Europe

Bosnia's DNA quest to identify war dead

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Media captionThe people trying to identify Bosnia's war missing

A mid-afternoon congregation of mourners waits outside the mortuary in Visoko, about half an hour's drive from Bosnia's capital, Sarajevo. A funeral parade is due to begin, and finally some families will be able to pay their last respects.

Inside the building, work continues on the remains of unidentified victims from Bosnia's conflict of the 1990s.

Eight thousand people reported missing have yet to be found - while the remains of 3,000 people exhumed from mass graves still have not been identified.

Somewhere between the two figures is the potential to bring solace to thousands of families.

Both the tiles and the workers' scrubs cast a green tint in the room, where a small group of specialists methodically set about their task. They sit at tables, sifting through evidence that could help identify the missing.

Image caption Investigators check existing DNA samples and collect new ones with the aim of identifying more victims

Bones are set out in neat rows, alongside personal items - tattered Yugoslav-era identity documents, wallets and coins. Some workers squat on the floor, cleaning dirt from fragments of clothing.

"We do a full anthropological re-examination of the case," says Dijana Sarzinski, who is managing the "No Name" project for the International Commission on Missing Persons.

As its title suggests, this is an effort to identify remains that have been kept, unclaimed, in mortuaries across Bosnia.

Image caption The remains of thousands of Bosnian war victims are yet to be identified

"We reassess previously taken DNA samples, determine whether new DNA samples need to be taken and review all the accompanying documentation. We're trying to find out any bit of information that could lead us to identity."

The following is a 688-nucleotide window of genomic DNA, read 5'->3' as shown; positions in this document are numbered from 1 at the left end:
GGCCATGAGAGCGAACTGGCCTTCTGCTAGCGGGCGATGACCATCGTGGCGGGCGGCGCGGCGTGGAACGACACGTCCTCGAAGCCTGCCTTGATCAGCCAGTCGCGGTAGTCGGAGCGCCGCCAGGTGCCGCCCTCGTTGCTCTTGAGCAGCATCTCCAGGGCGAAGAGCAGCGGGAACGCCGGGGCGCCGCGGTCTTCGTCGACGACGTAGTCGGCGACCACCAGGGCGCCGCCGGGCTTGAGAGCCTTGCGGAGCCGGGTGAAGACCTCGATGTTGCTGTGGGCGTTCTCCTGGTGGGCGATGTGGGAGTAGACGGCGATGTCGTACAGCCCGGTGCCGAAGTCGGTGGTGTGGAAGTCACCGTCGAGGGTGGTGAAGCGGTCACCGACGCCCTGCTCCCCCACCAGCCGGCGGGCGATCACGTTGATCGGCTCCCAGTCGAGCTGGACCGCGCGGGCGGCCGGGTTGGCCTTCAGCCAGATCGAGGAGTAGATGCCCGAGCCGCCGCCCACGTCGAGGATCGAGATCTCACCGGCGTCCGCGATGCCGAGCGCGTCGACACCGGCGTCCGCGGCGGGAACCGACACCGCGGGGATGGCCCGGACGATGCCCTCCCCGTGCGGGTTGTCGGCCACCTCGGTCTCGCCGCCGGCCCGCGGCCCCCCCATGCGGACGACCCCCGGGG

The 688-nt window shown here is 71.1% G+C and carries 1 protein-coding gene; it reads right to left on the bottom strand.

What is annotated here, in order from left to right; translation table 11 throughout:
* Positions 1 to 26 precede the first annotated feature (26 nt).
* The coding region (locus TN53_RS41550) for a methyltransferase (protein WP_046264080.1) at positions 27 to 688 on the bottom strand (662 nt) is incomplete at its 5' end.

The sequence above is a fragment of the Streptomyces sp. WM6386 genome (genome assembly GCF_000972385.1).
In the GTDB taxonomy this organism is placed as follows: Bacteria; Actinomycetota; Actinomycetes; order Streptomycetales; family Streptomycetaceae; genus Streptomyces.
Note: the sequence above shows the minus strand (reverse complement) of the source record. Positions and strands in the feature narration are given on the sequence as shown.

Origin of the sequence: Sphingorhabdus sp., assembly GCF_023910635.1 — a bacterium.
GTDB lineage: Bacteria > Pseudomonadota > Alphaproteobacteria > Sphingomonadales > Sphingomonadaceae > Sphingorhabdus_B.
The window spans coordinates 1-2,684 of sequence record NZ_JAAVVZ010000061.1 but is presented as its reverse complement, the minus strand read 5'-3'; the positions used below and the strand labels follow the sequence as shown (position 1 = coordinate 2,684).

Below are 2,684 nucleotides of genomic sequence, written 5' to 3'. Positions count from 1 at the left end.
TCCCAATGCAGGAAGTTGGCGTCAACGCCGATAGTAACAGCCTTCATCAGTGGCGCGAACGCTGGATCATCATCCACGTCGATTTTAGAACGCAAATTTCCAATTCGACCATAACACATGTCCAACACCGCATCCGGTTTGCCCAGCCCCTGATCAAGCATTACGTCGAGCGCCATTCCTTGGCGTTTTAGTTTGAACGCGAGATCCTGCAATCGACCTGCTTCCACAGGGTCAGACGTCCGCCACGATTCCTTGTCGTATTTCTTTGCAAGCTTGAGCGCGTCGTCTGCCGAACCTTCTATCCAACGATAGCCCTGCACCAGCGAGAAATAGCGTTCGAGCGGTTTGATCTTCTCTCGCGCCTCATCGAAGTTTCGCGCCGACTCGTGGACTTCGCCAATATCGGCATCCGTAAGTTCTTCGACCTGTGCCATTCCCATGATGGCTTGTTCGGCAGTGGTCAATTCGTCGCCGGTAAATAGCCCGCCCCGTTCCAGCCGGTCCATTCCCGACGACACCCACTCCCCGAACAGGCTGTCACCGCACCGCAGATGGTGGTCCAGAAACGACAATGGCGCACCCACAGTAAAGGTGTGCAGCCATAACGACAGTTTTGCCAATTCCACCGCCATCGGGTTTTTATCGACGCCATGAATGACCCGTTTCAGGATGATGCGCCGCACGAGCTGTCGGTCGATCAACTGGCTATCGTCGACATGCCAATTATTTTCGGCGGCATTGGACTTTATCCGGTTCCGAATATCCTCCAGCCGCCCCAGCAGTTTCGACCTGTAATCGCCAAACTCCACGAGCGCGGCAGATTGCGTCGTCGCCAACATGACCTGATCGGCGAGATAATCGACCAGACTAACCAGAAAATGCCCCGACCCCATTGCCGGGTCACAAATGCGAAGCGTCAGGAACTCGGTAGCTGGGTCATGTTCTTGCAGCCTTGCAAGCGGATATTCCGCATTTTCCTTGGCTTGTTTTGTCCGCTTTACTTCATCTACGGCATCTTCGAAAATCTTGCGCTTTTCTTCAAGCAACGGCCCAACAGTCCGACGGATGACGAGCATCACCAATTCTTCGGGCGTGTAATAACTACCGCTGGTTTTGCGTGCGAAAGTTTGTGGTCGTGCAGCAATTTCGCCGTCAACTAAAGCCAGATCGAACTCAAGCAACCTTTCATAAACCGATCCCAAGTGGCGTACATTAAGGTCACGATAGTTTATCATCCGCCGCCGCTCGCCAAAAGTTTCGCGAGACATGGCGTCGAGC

With the project more than two-thirds complete, the ICMP has so far identified 80 missing people.

"I'm really proud. The ratio may seem small, but those are 80 people that we helped bring home," says Ms Sarzinski.

Image caption Ms Sarzinski says the number of successes has been small but important

Mother's search for her son

Smilja Mitrovic hopes the efforts will help her to identify and bury her son, Dragan.

He was a 19-year-old conscript in the Bosnian Serb army who was two days away from completing his military service when he disappeared in September 1995.

On a visit to the ICMP's Sarajevo headquarters, she explains that hers is more than simply a personal quest.

"The missing persons issue is an open and painful issue that Bosnia is struggling with," she says.

All levels of authority need to help resolve this issue, so that we can help this country heal its wounds from the war"

Smilja Mitrovic
Guy Delauney

The next step will need to be approached with some considerable delicacy. It involves collecting blood samples from relatives of people who were identified visually, before the ICMP developed its world-leading DNA-testing technology.

If there is a positive match with the unidentified remains, it may mean the wrong body was buried all those years ago. But this would offer an opportunity to set matters right.

Families would be able to lay the correct remains to rest - and Bosnia might move a little closer towards reconciliation.

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